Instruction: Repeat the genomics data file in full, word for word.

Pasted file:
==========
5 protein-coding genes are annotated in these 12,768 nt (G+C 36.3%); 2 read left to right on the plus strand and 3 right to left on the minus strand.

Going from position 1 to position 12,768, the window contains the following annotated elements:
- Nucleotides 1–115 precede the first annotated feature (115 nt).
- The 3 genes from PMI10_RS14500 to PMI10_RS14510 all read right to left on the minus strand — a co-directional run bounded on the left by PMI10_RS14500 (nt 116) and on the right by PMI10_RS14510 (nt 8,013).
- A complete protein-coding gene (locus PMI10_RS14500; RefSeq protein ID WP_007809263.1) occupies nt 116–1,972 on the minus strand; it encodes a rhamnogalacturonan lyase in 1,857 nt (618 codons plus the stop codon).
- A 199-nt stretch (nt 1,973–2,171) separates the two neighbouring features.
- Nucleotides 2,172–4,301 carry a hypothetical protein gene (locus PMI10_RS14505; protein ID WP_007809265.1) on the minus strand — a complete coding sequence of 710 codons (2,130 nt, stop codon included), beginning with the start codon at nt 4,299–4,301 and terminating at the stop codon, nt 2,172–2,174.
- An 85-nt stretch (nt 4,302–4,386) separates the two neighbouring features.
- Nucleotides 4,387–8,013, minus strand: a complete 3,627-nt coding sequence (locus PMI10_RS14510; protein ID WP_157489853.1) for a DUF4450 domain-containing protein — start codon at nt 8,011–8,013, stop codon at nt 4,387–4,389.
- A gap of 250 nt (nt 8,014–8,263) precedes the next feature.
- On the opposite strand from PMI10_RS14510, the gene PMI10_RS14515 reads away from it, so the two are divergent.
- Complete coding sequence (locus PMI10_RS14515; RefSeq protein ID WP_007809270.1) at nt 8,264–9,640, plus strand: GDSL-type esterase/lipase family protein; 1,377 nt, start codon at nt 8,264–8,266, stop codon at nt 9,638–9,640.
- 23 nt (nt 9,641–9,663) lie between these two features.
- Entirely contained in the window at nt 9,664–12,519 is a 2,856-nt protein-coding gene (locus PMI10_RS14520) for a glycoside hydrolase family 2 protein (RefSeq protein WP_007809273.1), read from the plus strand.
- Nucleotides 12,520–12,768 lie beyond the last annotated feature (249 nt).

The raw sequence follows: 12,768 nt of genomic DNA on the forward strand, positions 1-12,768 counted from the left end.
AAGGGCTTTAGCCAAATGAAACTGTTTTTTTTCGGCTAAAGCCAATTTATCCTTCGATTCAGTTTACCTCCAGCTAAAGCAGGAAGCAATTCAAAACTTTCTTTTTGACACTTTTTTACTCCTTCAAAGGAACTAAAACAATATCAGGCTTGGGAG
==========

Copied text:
5 protein-coding genes are annotated in these 12,768 nt (G+C 36.3%); 2 read left to right on the plus strand and 3 right to left on the minus strand.

Going from position 1 to position 12,768, the window contains the following annotated elements:
- Nucleotides 1–115 precede the first annotated feature (115 nt).
- The 3 genes from PMI10_RS14500 to PMI10_RS14510 all read right to left on the minus strand — a co-directional run bounded on the left by PMI10_RS14500 (nt 116) and on the right by PMI10_RS14510 (nt 8,013).
- A complete protein-coding gene (locus PMI10_RS14500; RefSeq protein ID WP_007809263.1) occupies nt 116–1,972 on the minus strand; it encodes a rhamnogalacturonan lyase in 1,857 nt (618 codons plus the stop codon).
- A 199-nt stretch (nt 1,973–2,171) separates the two neighbouring features.
- Nucleotides 2,172–4,301 carry a hypothetical protein gene (locus PMI10_RS14505; protein ID WP_007809265.1) on the minus strand — a complete coding sequence of 710 codons (2,130 nt, stop codon included), beginning with the start codon at nt 4,299–4,301 and terminating at the stop codon, nt 2,172–2,174.
- An 85-nt stretch (nt 4,302–4,386) separates the two neighbouring features.
- Nucleotides 4,387–8,013, minus strand: a complete 3,627-nt coding sequence (locus PMI10_RS14510; protein ID WP_157489853.1) for a DUF4450 domain-containing protein — start codon at nt 8,011–8,013, stop codon at nt 4,387–4,389.
- A gap of 250 nt (nt 8,014–8,263) precedes the next feature.
- On the opposite strand from PMI10_RS14510, the gene PMI10_RS14515 reads away from it, so the two are divergent.
- Complete coding sequence (locus PMI10_RS14515; RefSeq protein ID WP_007809270.1) at nt 8,264–9,640, plus strand: GDSL-type esterase/lipase family protein; 1,377 nt, start codon at nt 8,264–8,266, stop codon at nt 9,638–9,640.
- 23 nt (nt 9,641–9,663) lie between these two features.
- Entirely contained in the window at nt 9,664–12,519 is a 2,856-nt protein-coding gene (locus PMI10_RS14520) for a glycoside hydrolase family 2 protein (RefSeq protein WP_007809273.1), read from the plus strand.
- Nucleotides 12,520–12,768 lie beyond the last annotated feature (249 nt).

The raw sequence follows: 12,768 nt of genomic DNA on the forward strand, positions 1-12,768 counted from the left end.
AAGGGCTTTAGCCAAATGAAACTGTTTTTTTTCGGCTAAAGCCAATTTATCCTTCGATTCAGTTTACCTCCAGCTAAAGCAGGAAGCAATTCAAAACTTTCTTTTTGACACTTTTTTACTCCTTCAAAGGAACTAAAACAATATCAGGCTTGGGAG